HYDROGEN TECHNOLOGIES IN THE INFRASTRUCTURE OF A SMART TOWN
A year ago the Ministries of Energy, Economy and Innovation, and Transport, and 19 other organisations including business associations and major energy companies, signed an agreement to establish a hydrogen platform in Lithuania. The signatories agreed to cooperate in the design and development of hydrogen technologies that will be crucial for achieving national and European energy and climate goals.
The European Union Hydrogen Strategy states that hydrogen produced from renewable energy sources will be critical to achieving a climate-neutral EU economy by 2050. The EU Hydrogen Strategy also aims to integrate hydrogen into the decarbonisation of the industrial, transport, energy generation and buildings sectors across Europe. The development of hydrogen technologies in Lithuania contributes to the objectives of the National Energy Independence Strategy.
The EU Hydrogen Strategy aims to integrate hydrogen into the decarbonisation of the industrial, transport, energy generation and buildings sectors. In the years 2020–2024, the European Commission will support the installation in the EU of at least 6 GW of electrolysers for the production of hydrogen from renewable sources and the production of up to 1 million tonnes of hydrogen from renewable sources.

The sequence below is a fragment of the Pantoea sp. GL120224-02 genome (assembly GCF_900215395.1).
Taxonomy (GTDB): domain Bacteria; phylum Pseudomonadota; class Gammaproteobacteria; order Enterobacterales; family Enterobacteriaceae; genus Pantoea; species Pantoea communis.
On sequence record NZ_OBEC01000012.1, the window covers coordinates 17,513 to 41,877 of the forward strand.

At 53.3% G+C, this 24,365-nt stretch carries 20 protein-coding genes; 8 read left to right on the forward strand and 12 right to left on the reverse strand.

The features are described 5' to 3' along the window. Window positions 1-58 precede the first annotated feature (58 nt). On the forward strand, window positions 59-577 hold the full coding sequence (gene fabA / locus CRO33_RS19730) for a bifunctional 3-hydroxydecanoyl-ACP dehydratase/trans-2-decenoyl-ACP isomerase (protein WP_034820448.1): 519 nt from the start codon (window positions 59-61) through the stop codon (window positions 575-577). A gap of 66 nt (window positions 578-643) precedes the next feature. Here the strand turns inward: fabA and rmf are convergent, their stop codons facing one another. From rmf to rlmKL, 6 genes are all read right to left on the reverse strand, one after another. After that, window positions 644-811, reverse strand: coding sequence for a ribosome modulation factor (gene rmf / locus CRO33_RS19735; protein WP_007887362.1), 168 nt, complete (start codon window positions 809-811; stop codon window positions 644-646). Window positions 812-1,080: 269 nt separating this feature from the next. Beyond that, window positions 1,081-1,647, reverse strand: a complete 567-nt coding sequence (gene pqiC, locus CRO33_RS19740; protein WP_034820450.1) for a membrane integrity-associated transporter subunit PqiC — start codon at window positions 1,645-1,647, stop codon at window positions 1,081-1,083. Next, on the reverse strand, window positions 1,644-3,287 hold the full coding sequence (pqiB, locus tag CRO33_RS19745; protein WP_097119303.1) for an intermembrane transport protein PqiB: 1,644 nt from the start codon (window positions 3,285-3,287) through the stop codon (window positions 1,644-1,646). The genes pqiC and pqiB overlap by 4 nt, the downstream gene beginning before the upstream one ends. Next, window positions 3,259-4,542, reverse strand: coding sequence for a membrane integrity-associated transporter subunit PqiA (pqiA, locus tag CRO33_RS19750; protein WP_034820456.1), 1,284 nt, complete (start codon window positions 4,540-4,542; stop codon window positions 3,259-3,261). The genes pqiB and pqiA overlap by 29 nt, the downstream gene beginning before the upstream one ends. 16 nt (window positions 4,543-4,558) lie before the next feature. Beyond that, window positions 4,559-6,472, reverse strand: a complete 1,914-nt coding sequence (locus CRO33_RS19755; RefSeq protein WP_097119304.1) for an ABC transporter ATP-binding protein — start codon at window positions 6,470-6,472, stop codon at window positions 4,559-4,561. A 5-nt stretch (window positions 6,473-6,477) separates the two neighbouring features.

According to the EU strategy, over the period 2025–2030 hydrogen must become an integral part of the EU’s integrated energy system, with up to 40 GW of renewable hydrogen electrolysers and the production of up to 10 million tonnes of clean hydrogen. By 2050, hydrogen technology must be widely used in industry and transport.
Lithuania’s Plan for the DNA of the Future Economy provides EUR 2 million to fund research on the use of hydrogen produced from renewable energy sources in natural gas infrastructure.
‘In the past, there was usually one power plant in the city that produced both electricity and heat. The electricity was distributed to end users, who paid the price of the electricity. Today, a new class of energy consumers is emerging. They not only use, but also produce, or rather produce and use energy at the same time. Everyone already knows that the main production technology is solar energy. Unfortunately, solar irradiation is not stable in our country and therefore the inequalities that occur during generation and consumption need to be balanced. Energy storage is a very important factor for integrating green energy into the market. Hydrogen is one option for such storage. All over the world, its operation possibilities are associated with the production of alternative sources such as wind and solar energy’, says Milčius.
What could the future energy systems look like? What is being created by Lithuanian scientists working in the field of energy, what has already been done, what patents have been registered? How do hydrogen cars work – are they safe? What is hydrogen? What are its properties and explosiveness? What is the cost of hydrogen? How do we produce ‘green’ hydrogen? What will replace combined heat and power plants? What will be the smart control and energy storage systems? Dr Darius Milčius, Head of the Hydrogen Energy Technology Centre at the Lithuanian Energy Institute, invites you to find out how the Lithuanian hydrogen platform is being developed by joining the LBSA’s YouTube channel today at 14:00.